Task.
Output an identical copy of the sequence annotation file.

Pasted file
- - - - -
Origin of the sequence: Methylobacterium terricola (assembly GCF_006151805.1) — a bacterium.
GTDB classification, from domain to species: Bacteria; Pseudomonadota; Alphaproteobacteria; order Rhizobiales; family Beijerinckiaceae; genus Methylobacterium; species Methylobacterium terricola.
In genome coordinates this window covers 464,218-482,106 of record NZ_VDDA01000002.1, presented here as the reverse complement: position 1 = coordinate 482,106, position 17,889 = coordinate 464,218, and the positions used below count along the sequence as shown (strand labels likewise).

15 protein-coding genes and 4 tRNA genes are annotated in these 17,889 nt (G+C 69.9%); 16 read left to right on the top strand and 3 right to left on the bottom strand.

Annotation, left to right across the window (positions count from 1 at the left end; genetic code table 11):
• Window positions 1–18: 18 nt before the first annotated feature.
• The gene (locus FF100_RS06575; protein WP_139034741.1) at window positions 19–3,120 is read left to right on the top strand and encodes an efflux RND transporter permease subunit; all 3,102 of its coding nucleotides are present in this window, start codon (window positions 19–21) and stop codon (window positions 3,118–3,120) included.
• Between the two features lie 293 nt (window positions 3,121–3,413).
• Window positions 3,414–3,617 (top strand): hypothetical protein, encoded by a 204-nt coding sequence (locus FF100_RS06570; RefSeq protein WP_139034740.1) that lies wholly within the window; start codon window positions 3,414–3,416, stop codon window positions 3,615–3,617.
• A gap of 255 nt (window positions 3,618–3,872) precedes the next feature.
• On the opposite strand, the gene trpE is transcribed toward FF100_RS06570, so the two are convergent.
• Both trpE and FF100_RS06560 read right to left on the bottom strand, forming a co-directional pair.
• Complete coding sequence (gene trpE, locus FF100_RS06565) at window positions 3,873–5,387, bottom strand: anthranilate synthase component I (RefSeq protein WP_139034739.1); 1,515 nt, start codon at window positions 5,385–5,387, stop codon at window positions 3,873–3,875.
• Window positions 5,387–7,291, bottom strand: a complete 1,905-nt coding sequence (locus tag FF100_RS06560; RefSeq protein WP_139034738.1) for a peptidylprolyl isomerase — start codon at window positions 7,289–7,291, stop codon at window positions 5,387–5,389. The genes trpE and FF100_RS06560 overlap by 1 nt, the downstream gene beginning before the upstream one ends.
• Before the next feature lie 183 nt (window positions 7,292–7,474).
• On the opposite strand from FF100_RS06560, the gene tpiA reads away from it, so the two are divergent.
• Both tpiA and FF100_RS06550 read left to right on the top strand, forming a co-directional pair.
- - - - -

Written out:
Origin of the sequence: Methylobacterium terricola (assembly GCF_006151805.1) — a bacterium.
GTDB classification, from domain to species: Bacteria; Pseudomonadota; Alphaproteobacteria; order Rhizobiales; family Beijerinckiaceae; genus Methylobacterium; species Methylobacterium terricola.
In genome coordinates this window covers 464,218-482,106 of record NZ_VDDA01000002.1, presented here as the reverse complement: position 1 = coordinate 482,106, position 17,889 = coordinate 464,218, and the positions used below count along the sequence as shown (strand labels likewise).

15 protein-coding genes and 4 tRNA genes are annotated in these 17,889 nt (G+C 69.9%); 16 read left to right on the top strand and 3 right to left on the bottom strand.

Annotation, left to right across the window (positions count from 1 at the left end; genetic code table 11):
• Window positions 1–18: 18 nt before the first annotated feature.
• The gene (locus FF100_RS06575; protein WP_139034741.1) at window positions 19–3,120 is read left to right on the top strand and encodes an efflux RND transporter permease subunit; all 3,102 of its coding nucleotides are present in this window, start codon (window positions 19–21) and stop codon (window positions 3,118–3,120) included.
• Between the two features lie 293 nt (window positions 3,121–3,413).
• Window positions 3,414–3,617 (top strand): hypothetical protein, encoded by a 204-nt coding sequence (locus FF100_RS06570; RefSeq protein WP_139034740.1) that lies wholly within the window; start codon window positions 3,414–3,416, stop codon window positions 3,615–3,617.
• A gap of 255 nt (window positions 3,618–3,872) precedes the next feature.
• On the opposite strand, the gene trpE is transcribed toward FF100_RS06570, so the two are convergent.
• Both trpE and FF100_RS06560 read right to left on the bottom strand, forming a co-directional pair.
• Complete coding sequence (gene trpE, locus FF100_RS06565) at window positions 3,873–5,387, bottom strand: anthranilate synthase component I (RefSeq protein WP_139034739.1); 1,515 nt, start codon at window positions 5,385–5,387, stop codon at window positions 3,873–3,875.
• Window positions 5,387–7,291, bottom strand: a complete 1,905-nt coding sequence (locus tag FF100_RS06560; RefSeq protein WP_139034738.1) for a peptidylprolyl isomerase — start codon at window positions 7,289–7,291, stop codon at window positions 5,387–5,389. The genes trpE and FF100_RS06560 overlap by 1 nt, the downstream gene beginning before the upstream one ends.
• Before the next feature lie 183 nt (window positions 7,292–7,474).
• On the opposite strand from FF100_RS06560, the gene tpiA reads away from it, so the two are divergent.
• Both tpiA and FF100_RS06550 read left to right on the top strand, forming a co-directional pair.